There is a green hill far away outside the city wall
Where our dear Lord was crucified and died to save us all
I was privileged to visit Jerusalem, and whilst there I did the touristy things, including visiting both of Jesus tombs, looked at the very last stone his foot touch before he went up into heaven – shame about the big churchy building on top of it, the view is rather spoiled.
I wondered at the groups of people being led by tourist guides who were holding up company placards so the tourists would not be lost or be tempted to attach themselves to the wrong line! Try as I might I could not find the green hill, which at that moment wasn’t far away, just invisible, a bit of rocky outcrop with a smattering of grass. Or should have been, but they have built the Church of the Holy Sepulchre on it. I’m not sure but I suspect that there are more people from all corners of the world wandering around Jerusalem today than there was on the day Jesus was crucified and it was busy then! More languages spoken, more groups of onlookers than ever, it’s a wonder there is room for them all. It’s particularly poignant at this time of year when some folks want to carry a heavy cross, or be whipped as they walk the route they believe Jesus walked. Some like to slow the pace by giving up perfectly good legs made for walking and do the route on their knees; I saw more than one crawling. We are a strange people.
I often thought that the cross on which Jesus was nailed was lifted high so all men could look on him, hence the hill with a tall cross on top. But the more I thought about it the more I came to another view. If you were hung on a cross, suspended there with nails in your hands and feet, it would hurt like blazes. You do not have to be ten feet in the air for your pain threshold to be met. No, just a foot off the ground would be enough. Enough for your pain and suffering to be observed by all those who came to Jerusalem and who wanted to take a good long look at you.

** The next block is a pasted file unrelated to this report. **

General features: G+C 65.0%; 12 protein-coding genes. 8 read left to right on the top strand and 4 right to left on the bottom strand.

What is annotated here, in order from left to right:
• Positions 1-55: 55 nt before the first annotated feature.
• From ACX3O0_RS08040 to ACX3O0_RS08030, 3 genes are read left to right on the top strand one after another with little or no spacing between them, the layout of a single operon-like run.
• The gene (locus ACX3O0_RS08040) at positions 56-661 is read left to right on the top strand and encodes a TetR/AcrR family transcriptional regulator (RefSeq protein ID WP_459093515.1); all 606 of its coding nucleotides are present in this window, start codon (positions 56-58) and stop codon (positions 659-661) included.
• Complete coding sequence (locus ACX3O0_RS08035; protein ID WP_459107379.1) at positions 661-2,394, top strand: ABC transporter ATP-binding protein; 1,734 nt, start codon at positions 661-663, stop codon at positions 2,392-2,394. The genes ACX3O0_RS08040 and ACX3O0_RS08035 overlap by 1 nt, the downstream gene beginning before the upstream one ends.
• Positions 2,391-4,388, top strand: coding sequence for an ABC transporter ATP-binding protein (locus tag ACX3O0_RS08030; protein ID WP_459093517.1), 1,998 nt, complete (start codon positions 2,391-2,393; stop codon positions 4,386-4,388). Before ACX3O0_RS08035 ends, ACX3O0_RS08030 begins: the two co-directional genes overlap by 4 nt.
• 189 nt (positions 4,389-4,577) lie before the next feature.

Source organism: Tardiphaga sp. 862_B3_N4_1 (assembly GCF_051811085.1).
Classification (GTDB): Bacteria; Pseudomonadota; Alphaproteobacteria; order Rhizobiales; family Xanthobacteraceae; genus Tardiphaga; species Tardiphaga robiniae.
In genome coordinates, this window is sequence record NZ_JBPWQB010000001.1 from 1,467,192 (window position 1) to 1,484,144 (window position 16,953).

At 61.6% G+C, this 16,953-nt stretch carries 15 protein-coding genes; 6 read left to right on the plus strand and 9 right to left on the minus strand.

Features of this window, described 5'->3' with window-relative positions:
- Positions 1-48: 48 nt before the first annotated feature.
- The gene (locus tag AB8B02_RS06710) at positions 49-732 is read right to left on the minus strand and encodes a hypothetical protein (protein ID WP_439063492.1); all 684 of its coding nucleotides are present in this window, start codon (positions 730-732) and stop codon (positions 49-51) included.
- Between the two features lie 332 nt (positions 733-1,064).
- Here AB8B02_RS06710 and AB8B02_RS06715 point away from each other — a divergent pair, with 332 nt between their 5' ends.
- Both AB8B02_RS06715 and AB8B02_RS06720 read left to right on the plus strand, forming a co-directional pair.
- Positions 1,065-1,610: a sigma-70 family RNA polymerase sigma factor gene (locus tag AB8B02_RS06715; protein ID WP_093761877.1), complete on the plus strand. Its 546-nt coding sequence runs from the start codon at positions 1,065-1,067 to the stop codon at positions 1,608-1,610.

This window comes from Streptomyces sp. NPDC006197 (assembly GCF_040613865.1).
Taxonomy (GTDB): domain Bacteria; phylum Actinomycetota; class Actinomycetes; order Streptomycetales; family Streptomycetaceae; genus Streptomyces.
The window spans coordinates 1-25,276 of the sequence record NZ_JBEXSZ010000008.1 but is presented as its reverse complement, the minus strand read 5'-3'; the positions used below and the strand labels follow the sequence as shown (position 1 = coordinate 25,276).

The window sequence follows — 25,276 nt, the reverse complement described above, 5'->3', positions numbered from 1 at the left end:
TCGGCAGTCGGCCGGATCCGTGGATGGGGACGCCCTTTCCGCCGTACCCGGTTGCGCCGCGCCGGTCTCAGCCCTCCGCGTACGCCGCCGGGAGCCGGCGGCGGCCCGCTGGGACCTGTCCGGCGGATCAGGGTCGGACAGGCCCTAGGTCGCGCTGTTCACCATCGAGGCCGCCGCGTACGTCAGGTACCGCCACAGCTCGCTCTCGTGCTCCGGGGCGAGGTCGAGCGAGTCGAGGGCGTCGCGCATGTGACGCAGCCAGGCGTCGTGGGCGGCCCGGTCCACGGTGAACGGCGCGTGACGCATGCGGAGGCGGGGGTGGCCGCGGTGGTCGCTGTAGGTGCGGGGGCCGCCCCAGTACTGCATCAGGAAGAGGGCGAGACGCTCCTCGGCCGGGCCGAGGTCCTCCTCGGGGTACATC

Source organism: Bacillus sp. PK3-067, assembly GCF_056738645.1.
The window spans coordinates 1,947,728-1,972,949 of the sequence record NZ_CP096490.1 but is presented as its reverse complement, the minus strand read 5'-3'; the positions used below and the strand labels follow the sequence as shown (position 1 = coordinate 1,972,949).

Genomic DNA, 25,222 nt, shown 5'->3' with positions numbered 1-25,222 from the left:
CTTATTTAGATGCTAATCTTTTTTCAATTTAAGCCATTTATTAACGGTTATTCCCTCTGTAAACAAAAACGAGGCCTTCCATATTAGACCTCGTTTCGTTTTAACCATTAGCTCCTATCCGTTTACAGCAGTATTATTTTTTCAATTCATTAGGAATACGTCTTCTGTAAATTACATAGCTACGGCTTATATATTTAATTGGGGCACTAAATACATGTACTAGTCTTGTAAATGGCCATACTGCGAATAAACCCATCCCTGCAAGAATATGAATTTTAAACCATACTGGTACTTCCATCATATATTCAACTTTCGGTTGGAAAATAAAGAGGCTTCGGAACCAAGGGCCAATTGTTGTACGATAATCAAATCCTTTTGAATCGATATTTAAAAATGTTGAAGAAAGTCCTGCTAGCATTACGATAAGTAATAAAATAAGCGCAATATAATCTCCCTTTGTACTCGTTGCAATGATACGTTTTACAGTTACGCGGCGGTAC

Ten feet up, in constant pain, wracked in agony anything you had to say could be missed, however one foot from the ground in constant pain, wracked in agony anything you said could be heard and recorded; people would hear you, ouch and aaaargh would be heard very clearly. You would be able to look people in the eye, gauge their concern or their dismissal of you. Many of these people came to celebrate a special occasion, some worked there, others were on duty, some may have been tourists, many threw reproachful comments; however there was one comment that was heard coming from the cross that has resounded throughout history; it echoed around Jerusalem, and it resonates throughout the whole world today.
“Father, forgive them, for they do not know what they are doing.” (Luke 24:34 NIV)
The scene Jesus looked upon was not a theme park. It was love for his mother, for John and Peter, and the thief hanging next to him, but also it was for you and me. The Cross was as relevant yesterday, as it is today and will be tomorrow.